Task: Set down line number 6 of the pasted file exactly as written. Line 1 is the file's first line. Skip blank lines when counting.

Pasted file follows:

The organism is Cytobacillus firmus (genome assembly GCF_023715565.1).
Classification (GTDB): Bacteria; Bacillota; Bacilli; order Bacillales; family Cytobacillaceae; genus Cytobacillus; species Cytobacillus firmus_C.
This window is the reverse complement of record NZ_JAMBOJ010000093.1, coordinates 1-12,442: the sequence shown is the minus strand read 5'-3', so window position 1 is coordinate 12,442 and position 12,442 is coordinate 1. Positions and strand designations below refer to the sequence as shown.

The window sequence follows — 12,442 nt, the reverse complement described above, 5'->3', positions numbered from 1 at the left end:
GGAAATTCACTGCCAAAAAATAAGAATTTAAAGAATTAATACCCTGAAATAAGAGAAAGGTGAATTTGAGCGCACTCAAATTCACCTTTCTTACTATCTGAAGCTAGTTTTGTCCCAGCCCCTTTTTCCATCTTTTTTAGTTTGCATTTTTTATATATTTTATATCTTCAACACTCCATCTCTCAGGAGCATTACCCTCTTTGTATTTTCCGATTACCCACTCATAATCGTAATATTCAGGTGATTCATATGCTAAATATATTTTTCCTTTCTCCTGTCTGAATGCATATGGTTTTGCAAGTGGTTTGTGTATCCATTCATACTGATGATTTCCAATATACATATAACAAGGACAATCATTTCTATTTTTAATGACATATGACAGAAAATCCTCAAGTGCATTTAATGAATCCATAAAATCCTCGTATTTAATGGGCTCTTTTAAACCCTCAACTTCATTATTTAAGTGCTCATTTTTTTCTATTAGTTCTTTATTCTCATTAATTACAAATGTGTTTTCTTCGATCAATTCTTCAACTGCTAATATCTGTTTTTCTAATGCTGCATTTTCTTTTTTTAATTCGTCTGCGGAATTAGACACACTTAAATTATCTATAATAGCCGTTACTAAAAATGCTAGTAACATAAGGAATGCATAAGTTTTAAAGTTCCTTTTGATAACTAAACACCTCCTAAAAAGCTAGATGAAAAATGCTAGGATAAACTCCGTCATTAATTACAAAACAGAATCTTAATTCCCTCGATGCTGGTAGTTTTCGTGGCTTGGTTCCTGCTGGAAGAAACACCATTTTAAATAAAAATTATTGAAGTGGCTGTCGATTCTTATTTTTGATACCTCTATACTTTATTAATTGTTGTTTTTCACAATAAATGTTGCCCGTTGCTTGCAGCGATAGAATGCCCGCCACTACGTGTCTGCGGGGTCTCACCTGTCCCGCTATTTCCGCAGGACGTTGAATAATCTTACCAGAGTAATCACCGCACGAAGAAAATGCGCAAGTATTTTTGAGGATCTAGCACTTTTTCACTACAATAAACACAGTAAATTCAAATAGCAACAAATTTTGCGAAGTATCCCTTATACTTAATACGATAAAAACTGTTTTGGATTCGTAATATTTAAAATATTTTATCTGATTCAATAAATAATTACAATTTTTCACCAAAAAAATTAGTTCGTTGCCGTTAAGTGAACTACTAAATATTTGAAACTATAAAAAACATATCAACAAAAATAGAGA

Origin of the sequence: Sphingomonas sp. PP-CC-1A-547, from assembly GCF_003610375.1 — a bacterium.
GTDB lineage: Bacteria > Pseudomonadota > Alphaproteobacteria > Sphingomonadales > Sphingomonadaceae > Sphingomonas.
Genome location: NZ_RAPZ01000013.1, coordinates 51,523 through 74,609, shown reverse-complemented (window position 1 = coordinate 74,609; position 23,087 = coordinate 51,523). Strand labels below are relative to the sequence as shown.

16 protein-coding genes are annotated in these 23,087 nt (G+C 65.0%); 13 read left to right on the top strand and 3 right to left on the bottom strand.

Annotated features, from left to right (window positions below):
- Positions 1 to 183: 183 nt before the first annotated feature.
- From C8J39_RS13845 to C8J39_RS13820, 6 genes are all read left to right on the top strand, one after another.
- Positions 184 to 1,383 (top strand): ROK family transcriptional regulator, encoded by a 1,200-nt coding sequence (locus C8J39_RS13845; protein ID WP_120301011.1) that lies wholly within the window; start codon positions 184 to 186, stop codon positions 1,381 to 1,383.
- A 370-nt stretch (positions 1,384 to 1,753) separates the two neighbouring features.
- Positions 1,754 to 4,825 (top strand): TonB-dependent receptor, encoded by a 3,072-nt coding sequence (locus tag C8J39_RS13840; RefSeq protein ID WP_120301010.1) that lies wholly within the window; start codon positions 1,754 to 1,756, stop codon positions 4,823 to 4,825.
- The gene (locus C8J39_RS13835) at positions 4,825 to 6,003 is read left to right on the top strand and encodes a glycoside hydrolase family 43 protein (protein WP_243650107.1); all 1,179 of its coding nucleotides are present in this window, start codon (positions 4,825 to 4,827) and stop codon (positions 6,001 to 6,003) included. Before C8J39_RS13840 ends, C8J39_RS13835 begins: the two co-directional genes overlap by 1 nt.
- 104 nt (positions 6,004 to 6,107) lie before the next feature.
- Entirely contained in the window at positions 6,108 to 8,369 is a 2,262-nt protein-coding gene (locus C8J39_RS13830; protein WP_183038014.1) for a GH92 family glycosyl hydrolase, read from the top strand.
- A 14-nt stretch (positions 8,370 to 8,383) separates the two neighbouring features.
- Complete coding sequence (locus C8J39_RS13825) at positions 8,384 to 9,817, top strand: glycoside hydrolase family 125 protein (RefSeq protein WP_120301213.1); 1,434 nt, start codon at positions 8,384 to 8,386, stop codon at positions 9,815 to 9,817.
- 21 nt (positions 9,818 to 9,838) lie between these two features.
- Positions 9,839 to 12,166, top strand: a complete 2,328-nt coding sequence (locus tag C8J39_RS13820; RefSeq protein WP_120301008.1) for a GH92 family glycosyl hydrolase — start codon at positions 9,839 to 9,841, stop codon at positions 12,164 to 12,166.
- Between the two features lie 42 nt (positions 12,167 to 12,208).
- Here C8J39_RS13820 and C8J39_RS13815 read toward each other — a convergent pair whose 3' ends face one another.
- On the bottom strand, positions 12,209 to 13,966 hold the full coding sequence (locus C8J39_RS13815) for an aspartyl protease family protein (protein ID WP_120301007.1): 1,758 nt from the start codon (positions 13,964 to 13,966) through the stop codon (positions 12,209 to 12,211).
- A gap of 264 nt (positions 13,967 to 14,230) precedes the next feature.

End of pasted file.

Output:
Origin of the sequence: Sphingomonas sp. PP-CC-1A-547, from assembly GCF_003610375.1 — a bacterium.